Agatha is a witch herself, dating back to the Salem Witch Trials. Although it was Wanda that put a hex on Westview and recreated her family, it’s been Agatha pulling the strings and causing disruptions. We get flashbacks to Wanda’s early life with (the Avenger’s) Pietro and how her many losses- her parents, her brother, and finally Vision- broke her. Agatha now holds the twins hostage and we find out Hayward, who has become more of an asshole each episode, recreated Vision with his original parts, but now is White Vision.
The Series Finale
Wanda’s chaos magic reveals her to be the Scarlet Witch and she battles Agatha, while the two Vision’s fight it out. Monica shows up at a key moment to help the twins, although they had been holding their own. I love the family scenes so very much! In fact, I am glad they kept other Marvel characters to a minimum so the show could center on Wanda and Vision. Although both Wanda and Vision win their battles, they realize this artificial life and how Wanda had taken over the real-life residents of Westview can not be sustained and the family heads back to their home for some poignant farewells. Yes, I cried as they said goodnight to Tommy and Billy and then said their goodbyes to one another. Vision’s earlier comment “What is grief, if not love persevering?” is so spot-on, and is a perfect summary of what the series was all about. Just typing in this line makes me tear up, as I lost my mother six months ago, and describes what many grieving people feel. Despite this melancholy ending, and knowing Wanda is alone again, we know the story is not over for this family. White Vision lives on and Wanda hears her boys calling to her in the end credits, so I believe their story is far from over.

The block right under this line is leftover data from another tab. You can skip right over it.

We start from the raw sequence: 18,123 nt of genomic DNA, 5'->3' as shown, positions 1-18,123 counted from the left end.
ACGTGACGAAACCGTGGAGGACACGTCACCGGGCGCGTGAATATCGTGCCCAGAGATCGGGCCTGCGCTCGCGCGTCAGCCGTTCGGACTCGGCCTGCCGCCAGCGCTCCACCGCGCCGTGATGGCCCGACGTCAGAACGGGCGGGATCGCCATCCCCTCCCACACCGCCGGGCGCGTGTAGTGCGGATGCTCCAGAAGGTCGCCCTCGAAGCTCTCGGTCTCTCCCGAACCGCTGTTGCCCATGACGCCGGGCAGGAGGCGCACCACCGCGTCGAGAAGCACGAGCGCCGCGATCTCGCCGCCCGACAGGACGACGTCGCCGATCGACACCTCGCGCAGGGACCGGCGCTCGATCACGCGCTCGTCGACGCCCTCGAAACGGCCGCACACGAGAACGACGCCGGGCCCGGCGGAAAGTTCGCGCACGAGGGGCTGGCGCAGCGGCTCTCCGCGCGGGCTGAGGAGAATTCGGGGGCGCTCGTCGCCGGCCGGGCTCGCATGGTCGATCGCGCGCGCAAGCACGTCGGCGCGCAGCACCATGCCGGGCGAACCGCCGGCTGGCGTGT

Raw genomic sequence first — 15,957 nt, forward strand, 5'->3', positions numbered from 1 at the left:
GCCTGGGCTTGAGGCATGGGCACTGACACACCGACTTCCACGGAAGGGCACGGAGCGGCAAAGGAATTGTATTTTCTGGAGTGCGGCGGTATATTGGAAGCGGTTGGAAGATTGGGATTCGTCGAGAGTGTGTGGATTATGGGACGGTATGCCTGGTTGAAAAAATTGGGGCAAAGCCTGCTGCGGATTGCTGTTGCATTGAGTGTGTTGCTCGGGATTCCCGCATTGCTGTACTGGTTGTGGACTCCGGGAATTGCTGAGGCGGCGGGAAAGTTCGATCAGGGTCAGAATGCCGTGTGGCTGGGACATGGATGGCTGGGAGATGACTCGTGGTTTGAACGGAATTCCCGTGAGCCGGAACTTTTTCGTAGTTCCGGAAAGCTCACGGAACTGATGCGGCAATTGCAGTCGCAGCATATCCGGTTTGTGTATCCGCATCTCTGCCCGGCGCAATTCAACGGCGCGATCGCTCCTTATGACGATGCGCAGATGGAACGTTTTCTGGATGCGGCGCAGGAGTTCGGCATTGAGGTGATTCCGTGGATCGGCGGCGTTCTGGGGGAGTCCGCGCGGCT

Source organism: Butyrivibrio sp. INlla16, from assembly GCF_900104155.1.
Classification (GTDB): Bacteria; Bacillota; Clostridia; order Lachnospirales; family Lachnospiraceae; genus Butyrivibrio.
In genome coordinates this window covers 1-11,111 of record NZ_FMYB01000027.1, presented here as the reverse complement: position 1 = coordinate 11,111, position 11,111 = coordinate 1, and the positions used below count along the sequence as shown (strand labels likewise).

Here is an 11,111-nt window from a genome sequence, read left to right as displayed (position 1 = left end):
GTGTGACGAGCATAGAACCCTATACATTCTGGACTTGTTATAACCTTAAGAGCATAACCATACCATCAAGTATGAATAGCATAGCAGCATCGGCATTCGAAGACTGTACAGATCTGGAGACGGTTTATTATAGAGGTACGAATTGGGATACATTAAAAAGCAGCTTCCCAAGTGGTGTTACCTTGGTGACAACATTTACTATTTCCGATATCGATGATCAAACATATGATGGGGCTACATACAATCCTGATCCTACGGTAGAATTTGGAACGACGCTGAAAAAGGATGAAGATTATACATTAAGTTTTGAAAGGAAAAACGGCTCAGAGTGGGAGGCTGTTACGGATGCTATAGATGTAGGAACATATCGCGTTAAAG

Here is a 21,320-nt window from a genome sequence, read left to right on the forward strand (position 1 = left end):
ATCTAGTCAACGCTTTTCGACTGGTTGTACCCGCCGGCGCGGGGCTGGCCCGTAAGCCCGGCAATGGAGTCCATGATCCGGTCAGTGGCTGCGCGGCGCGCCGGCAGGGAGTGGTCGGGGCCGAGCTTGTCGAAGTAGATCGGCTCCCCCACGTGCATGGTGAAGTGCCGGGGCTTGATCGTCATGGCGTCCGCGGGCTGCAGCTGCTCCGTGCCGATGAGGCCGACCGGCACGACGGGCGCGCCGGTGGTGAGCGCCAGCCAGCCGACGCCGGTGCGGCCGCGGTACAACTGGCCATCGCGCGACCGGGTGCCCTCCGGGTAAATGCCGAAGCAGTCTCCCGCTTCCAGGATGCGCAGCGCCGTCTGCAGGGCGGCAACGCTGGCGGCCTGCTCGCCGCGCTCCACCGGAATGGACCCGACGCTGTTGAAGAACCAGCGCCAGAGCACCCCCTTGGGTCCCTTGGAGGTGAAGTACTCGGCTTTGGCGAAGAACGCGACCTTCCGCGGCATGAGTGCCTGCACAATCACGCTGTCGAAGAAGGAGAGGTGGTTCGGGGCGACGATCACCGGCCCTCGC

Bravo to Marvel for telling this unique and layered story! The Falcon and the Winter Soldier series will be next, but I don’t know if I will watch it, for I do not care for a typical superheroes-fighting-it-out series after the poignancy of WandaVision. Until we meet again, Wanda and Vision!